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  1. Reasonable Expectations, Moral Responsibility, and Empirical Data.Fernando Rudy-Hiller - 2020 - Philosophical Studies (10):2945-2968.
    Many philosophers think that a necessary condition on moral blameworthiness is that the wrongdoer can reasonably be expected to avoid the action for which she is blamed. Those who think so assume as a matter of course that the expectations at issue here are normative expectations that contrast with the non-normative or predictive expectations we form concerning the probable conduct of others, and they believe, or at least assume, that there is a clear-cut distinction between the two. In this paper (...)
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  • Situations and Responsiveness to Reasons.Carolina Sartorio - 2018 - Noûs 52 (4):796-807.
    Some classical studies in social psychology suggest that we are more sensitive to situational factors, and less responsive to reasons, than we normally recognize we are. In recent years, moral responsibility theorists have examined the question whether those studies represent a serious threat to our moral responsibility. A common response to the “situationist threat” has been to defend the reasons-responsiveness of ordinary human agents by appeal to a theory of reasons-responsiveness that appeals to patterns of counterfactual scenarios or possible worlds. (...)
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  • Difficult Circumstances: Situationism and Ability.Marcela Herdova & Stephen Kearns - 2019 - Journal of Ethical Urban Living 2 (1):63-91.
    Certain aspects of our situations often influence us in significant and negative ways, without our knowledge (call this claim “situationism”). One possible explanation of their influence is that they affect our abilities. In this paper, we address two main questions. Do these situational factors rid us of our abilities to act on our sufficient reasons? Do situational factors make it more difficult for us to exercise our abilities to act for sufficient reasons? We argue for the answer ‘sometimes’ to both (...)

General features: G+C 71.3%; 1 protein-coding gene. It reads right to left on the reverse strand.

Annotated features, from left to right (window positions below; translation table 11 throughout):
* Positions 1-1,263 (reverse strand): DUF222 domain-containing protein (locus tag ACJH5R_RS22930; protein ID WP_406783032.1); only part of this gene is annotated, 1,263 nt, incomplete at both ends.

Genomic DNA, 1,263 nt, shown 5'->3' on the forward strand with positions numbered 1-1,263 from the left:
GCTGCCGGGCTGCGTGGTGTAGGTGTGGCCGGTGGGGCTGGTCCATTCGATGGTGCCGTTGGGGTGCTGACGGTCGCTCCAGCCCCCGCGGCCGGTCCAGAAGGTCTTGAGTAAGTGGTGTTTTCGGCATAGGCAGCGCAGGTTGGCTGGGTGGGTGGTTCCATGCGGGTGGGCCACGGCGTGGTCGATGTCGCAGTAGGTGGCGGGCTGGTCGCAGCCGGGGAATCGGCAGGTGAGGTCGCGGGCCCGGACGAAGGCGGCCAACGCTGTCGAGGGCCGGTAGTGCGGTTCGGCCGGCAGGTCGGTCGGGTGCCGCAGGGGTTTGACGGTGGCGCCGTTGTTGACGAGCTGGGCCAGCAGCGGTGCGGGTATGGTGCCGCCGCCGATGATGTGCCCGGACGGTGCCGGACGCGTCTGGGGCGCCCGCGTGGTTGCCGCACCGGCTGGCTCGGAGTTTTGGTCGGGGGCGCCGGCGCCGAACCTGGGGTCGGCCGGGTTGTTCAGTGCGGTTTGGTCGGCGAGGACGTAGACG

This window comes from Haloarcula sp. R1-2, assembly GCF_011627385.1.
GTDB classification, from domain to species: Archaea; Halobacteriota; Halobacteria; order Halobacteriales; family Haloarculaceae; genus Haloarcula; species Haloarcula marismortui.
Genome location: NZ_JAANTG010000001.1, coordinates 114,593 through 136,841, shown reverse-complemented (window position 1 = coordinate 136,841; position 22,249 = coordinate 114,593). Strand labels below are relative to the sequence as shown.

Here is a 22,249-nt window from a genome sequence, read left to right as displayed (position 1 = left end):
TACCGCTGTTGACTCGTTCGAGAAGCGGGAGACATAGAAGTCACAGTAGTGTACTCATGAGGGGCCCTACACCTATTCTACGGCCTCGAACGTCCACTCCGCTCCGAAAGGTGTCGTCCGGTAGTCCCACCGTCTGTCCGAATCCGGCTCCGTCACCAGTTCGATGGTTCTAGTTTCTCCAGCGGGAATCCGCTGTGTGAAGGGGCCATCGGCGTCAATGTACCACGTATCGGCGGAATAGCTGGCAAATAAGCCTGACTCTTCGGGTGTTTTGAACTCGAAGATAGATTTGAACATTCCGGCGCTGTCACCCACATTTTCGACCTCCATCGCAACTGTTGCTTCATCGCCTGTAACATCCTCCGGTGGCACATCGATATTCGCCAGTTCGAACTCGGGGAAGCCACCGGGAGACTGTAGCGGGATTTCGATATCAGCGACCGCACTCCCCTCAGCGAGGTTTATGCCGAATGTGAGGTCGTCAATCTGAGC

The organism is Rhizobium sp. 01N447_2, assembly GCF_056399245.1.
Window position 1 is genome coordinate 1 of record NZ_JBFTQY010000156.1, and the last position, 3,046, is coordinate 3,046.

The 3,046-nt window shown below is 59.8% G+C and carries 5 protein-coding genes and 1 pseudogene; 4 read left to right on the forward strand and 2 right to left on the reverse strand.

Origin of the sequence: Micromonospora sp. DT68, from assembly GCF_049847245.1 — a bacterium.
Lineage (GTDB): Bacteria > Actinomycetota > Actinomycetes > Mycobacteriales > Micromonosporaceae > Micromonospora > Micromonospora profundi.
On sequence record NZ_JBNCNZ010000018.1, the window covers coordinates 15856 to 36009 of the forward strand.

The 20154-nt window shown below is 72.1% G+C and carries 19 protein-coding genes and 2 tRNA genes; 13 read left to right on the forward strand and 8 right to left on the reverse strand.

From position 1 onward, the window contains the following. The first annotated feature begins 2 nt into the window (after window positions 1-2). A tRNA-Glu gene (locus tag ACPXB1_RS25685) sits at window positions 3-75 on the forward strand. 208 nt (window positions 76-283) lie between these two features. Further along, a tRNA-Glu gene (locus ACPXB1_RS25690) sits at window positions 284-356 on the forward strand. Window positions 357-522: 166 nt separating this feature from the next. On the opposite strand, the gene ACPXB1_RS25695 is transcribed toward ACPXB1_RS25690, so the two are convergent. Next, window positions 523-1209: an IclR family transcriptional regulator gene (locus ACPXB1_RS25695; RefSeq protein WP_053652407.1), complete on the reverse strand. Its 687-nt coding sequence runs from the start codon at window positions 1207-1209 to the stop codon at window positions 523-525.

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  • Free Will, Self‐Creation, and the Paradox of Moral Luck.Kristin M. Mickelson - 2019 - Midwest Studies in Philosophy 43 (1):224-256.
    How is the problem of free will related to the problem of moral luck? In this essay, I answer that question and outline a new solution to the paradox of moral luck, the source-paradox solution. This solution both explains why the paradox arises and why moral luck does not exist. To make my case, I highlight a few key connections between the paradox of moral luck and two related problems, namely the problem of free will and determinism and the paradox (...)
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  • What You Don't Know Can Hurt You: Situationism, Conscious Awareness, Control.Marcela Herdova - 2016 - Journal of Cognition and Neuroethics 4 (1):45-71.
    The thesis of situationism says that situational factors can exert a signi cant in uence on how we act, o en without us being consciously aware that we are so in uenced. In this paper, I examine how situational factors, or, more speci cally, our lack of conscious awareness of their in uence on our behavior, a ect di erent measures of control. I further examine how our control is a ected by the fact that situational factors also seem to (...)
     
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